Burton EC, Troxclair DA, Newman III WP. Autopsy Diagnoses of Malignant NeoplasmsHow Often Are Clinical Diagnoses Incorrect?. JAMA. 1998;280(14):1245-1248. doi:10.1001/jama.280.14.1245
From the Louisiana State University Medical Center, New Orleans.
Context.— Autopsy often reveals new diagnoses of malignant neoplasms, but as technological
advances to improve diagnosis during life have improved, autopsy rates have
Objective.— To determine if there is still a high discordance rate between clinical
and autopsy diagnoses of malignant neoplasms despite increasing technological
advances in diagnostic methods.
Design and Setting.— A 10-year retrospective study (1986-1995) of all autopsies performed
at the Medical Center of Louisiana at New Orleans.
Participants.— All patients autopsied, excluding preterm fetuses, at the Medical Center
of Louisiana at New Orleans, by both Tulane and Louisiana State University
Schools of Medicine in which consent was obtained or authorization given from
the Orleans Parish Coroner's Office.
Main Outcome Measures.— Discordance between clinical and autopsy diagnoses of malignant neoplasms.
Results.— A total of 1625 cases were reviewed of which 520 preterm fetuses were
excluded. Of the remaining 1105 cases, 654 were male and 451 were female.
The mean age was 48.3 years (range, 1-98 years). A total of 433 neoplasms
were diagnosed, 250 of which were malignant. One hundred eleven malignant
neoplasms in 100 patients had been either undiagnosed or misdiagnosed, and
in 57 patients, the immediate cause of death could be attributed to the malignant
neoplasm. The discordance between clinical and autopsy diagnoses of malignant
neoplasms in this study is 44%, which is similar to previously reported studies.
Conclusion.— The discordance rate between clinical and autopsy diagnoses of malignant
neoplasms is large and confirms the importance of the postmortem examination.
THERE IS much debate among clinicians as to the usefulness of autopsies.
One argument is that with advancing technology, autopsy is an unnecessary
diagnostic tool. This point of view has contributed to the decline in postmortem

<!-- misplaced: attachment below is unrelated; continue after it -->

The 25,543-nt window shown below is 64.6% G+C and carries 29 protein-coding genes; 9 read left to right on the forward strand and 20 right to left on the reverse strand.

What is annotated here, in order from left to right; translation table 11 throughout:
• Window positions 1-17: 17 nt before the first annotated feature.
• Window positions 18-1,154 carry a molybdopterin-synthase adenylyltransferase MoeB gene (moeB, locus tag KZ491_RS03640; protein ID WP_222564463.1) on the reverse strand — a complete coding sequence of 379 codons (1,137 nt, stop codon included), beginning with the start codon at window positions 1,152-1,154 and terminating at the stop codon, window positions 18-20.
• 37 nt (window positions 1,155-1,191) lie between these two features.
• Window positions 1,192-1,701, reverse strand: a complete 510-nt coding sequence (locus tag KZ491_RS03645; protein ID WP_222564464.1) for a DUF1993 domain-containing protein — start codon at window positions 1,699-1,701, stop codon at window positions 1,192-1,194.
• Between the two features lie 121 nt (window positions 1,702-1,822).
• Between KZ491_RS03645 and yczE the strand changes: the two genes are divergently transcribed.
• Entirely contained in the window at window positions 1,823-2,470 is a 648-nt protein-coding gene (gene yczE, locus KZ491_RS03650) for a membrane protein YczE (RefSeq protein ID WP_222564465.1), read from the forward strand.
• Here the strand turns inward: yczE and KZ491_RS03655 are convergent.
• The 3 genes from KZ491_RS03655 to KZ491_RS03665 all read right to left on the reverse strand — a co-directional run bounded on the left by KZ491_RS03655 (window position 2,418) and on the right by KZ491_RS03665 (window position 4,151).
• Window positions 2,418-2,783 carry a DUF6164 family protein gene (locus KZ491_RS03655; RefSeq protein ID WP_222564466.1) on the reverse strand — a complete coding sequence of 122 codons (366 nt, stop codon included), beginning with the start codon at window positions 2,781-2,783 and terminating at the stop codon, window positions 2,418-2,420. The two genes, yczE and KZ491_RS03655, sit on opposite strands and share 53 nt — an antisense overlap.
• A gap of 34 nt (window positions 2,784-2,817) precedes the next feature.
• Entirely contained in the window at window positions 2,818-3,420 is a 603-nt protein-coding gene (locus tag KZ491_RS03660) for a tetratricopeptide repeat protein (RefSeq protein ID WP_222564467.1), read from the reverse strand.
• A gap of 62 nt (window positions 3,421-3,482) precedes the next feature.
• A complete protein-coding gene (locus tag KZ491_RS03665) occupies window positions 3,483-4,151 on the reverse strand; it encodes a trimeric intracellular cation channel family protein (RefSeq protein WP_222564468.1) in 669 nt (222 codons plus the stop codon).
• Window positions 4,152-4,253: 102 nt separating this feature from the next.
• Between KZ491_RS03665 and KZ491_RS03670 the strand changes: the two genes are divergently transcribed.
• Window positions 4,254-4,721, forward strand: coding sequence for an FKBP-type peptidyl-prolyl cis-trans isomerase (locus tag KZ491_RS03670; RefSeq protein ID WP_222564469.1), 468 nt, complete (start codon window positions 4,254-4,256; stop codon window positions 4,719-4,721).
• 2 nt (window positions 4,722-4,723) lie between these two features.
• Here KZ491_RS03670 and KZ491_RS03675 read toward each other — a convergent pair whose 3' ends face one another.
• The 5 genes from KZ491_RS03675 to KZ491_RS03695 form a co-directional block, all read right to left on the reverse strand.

examinations during the past several decades. Autopsy rates have declined
from an estimated 50% in the 1960s to an average of 10% today in teaching
hospitals and as low as 5% in community-based hospitals.1
Despite technological advances, the number of inaccurate clinical diagnoses
(attributed to both malignancies and all other causes) remains alarmingly
The last large-scale study3 comparing clinical
and autopsy diagnoses of malignant tumors reported in the United States was
in 1972. Several more recent studies have been conducted in other areas of
the world.8,9 Of the 2 studies
conducted in the United States, an incorrect diagnosis of malignant tumors
was shown in 36.5% of cases studied by Wells4
in 1923 and 41% of cases studied by Bauer and Robbins3
in 1972. These earlier findings are similar to those found in the present
To compare more recent data with data of the past, a 10-year retrospective
study was conducted at the Medical Center of Louisiana at New Orleans (MCLNO).
The MCLNO (formerly Charity Hospital) is a large teaching hospital encompassing
2 medical schools, Louisiana State University and Tulane University Schools
of Medicine. Our objective was to evaluate whether there was a continuing
need for postmortem examination despite advances in diagnostic methods.
A 10-year retrospective study examining autopsy protocols from autopsies
performed at MCLNO from 1986 through 1995 was conducted. Autopsies were performed
by residents under the direct supervision of attending pathologists. All neoplasms
were coded using the SNOMED international coding system.11
Both a morphological and topographical code were given to each neoplasm. A
database was established using SAS software12
with demographic data, including autopsy and hospital identification numbers,
age, race, sex, hospital service, dates of admittance, death, and autopsy
examination and diagnoses using SNOMED codes. All demographic data were obtained
from autopsy protocols. One thousand six hundred twenty-five autopsy protocols
were reviewed and entered into the database. Of the 1625 cases, 520 (32%)
were fetuses, subsequently excluded. The remaining 1105 cases (68%) were used
in the study set. Of the 1105, 654 (59%) were male and 451 (41%) were female.
The age range was 1 to 98 years. All neoplasms were reviewed and categorized
as "benign" or "malignant." Because of unreliability of diagnoses from death
certificates,8,13 clinical diagnoses
were gathered from surgical pathological reports, cytological reports, and
patient charts. The malignant neoplasms were reviewed for concordance between
clinical and autopsy diagnoses. The discordant malignant neoplasms were further
subdivided into a category of "misdiagnosed" (incorrect histopathological